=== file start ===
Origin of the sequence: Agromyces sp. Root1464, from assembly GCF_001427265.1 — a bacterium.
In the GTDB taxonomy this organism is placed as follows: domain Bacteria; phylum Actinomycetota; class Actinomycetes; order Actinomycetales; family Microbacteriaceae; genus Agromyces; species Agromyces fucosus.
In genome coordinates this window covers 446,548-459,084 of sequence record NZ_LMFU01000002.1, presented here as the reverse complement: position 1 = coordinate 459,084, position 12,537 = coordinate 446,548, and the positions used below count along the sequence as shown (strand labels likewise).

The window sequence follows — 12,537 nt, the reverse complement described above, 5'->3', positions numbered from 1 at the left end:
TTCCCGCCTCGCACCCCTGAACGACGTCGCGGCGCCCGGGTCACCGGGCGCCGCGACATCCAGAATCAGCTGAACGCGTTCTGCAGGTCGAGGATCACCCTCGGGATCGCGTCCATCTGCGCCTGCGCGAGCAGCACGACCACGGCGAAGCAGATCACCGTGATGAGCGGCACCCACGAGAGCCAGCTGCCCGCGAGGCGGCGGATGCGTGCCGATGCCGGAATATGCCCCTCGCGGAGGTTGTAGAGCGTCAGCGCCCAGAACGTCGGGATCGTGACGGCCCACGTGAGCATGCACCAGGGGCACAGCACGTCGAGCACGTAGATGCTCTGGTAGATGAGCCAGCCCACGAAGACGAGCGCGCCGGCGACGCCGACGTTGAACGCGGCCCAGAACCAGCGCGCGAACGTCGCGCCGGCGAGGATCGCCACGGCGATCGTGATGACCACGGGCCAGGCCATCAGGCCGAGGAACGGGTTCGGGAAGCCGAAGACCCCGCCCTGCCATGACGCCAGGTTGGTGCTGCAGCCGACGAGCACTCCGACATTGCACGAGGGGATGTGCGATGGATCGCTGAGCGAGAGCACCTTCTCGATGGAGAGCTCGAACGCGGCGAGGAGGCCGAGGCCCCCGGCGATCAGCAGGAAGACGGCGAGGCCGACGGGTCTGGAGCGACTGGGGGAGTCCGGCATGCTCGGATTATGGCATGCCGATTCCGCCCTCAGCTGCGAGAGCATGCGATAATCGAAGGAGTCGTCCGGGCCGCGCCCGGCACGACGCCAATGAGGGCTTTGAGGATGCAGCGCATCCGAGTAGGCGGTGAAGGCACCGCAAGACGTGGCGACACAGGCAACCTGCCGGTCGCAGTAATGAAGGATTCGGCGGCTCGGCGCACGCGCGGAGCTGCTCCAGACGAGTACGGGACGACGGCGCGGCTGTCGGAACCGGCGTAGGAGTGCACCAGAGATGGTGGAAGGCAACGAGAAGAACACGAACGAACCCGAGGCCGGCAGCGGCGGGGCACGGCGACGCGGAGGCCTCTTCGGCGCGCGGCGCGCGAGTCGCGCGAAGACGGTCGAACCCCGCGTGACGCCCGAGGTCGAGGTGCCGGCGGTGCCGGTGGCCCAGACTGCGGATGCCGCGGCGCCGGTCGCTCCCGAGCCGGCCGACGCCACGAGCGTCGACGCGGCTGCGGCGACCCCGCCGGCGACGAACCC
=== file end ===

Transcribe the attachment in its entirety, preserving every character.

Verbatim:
Origin of the sequence: Agromyces sp. Root1464, from assembly GCF_001427265.1 — a bacterium.
In the GTDB taxonomy this organism is placed as follows: domain Bacteria; phylum Actinomycetota; class Actinomycetes; order Actinomycetales; family Microbacteriaceae; genus Agromyces; species Agromyces fucosus.
In genome coordinates this window covers 446,548-459,084 of sequence record NZ_LMFU01000002.1, presented here as the reverse complement: position 1 = coordinate 459,084, position 12,537 = coordinate 446,548, and the positions used below count along the sequence as shown (strand labels likewise).

The window sequence follows — 12,537 nt, the reverse complement described above, 5'->3', positions numbered from 1 at the left end:
TTCCCGCCTCGCACCCCTGAACGACGTCGCGGCGCCCGGGTCACCGGGCGCCGCGACATCCAGAATCAGCTGAACGCGTTCTGCAGGTCGAGGATCACCCTCGGGATCGCGTCCATCTGCGCCTGCGCGAGCAGCACGACCACGGCGAAGCAGATCACCGTGATGAGCGGCACCCACGAGAGCCAGCTGCCCGCGAGGCGGCGGATGCGTGCCGATGCCGGAATATGCCCCTCGCGGAGGTTGTAGAGCGTCAGCGCCCAGAACGTCGGGATCGTGACGGCCCACGTGAGCATGCACCAGGGGCACAGCACGTCGAGCACGTAGATGCTCTGGTAGATGAGCCAGCCCACGAAGACGAGCGCGCCGGCGACGCCGACGTTGAACGCGGCCCAGAACCAGCGCGCGAACGTCGCGCCGGCGAGGATCGCCACGGCGATCGTGATGACCACGGGCCAGGCCATCAGGCCGAGGAACGGGTTCGGGAAGCCGAAGACCCCGCCCTGCCATGACGCCAGGTTGGTGCTGCAGCCGACGAGCACTCCGACATTGCACGAGGGGATGTGCGATGGATCGCTGAGCGAGAGCACCTTCTCGATGGAGAGCTCGAACGCGGCGAGGAGGCCGAGGCCCCCGGCGATCAGCAGGAAGACGGCGAGGCCGACGGGTCTGGAGCGACTGGGGGAGTCCGGCATGCTCGGATTATGGCATGCCGATTCCGCCCTCAGCTGCGAGAGCATGCGATAATCGAAGGAGTCGTCCGGGCCGCGCCCGGCACGACGCCAATGAGGGCTTTGAGGATGCAGCGCATCCGAGTAGGCGGTGAAGGCACCGCAAGACGTGGCGACACAGGCAACCTGCCGGTCGCAGTAATGAAGGATTCGGCGGCTCGGCGCACGCGCGGAGCTGCTCCAGACGAGTACGGGACGACGGCGCGGCTGTCGGAACCGGCGTAGGAGTGCACCAGAGATGGTGGAAGGCAACGAGAAGAACACGAACGAACCCGAGGCCGGCAGCGGCGGGGCACGGCGACGCGGAGGCCTCTTCGGCGCGCGGCGCGCGAGTCGCGCGAAGACGGTCGAACCCCGCGTGACGCCCGAGGTCGAGGTGCCGGCGGTGCCGGTGGCCCAGACTGCGGATGCCGCGGCGCCGGTCGCTCCCGAGCCGGCCGACGCCACGAGCGTCGACGCGGCTGCGGCGACCCCGCCGGCGACGAACCC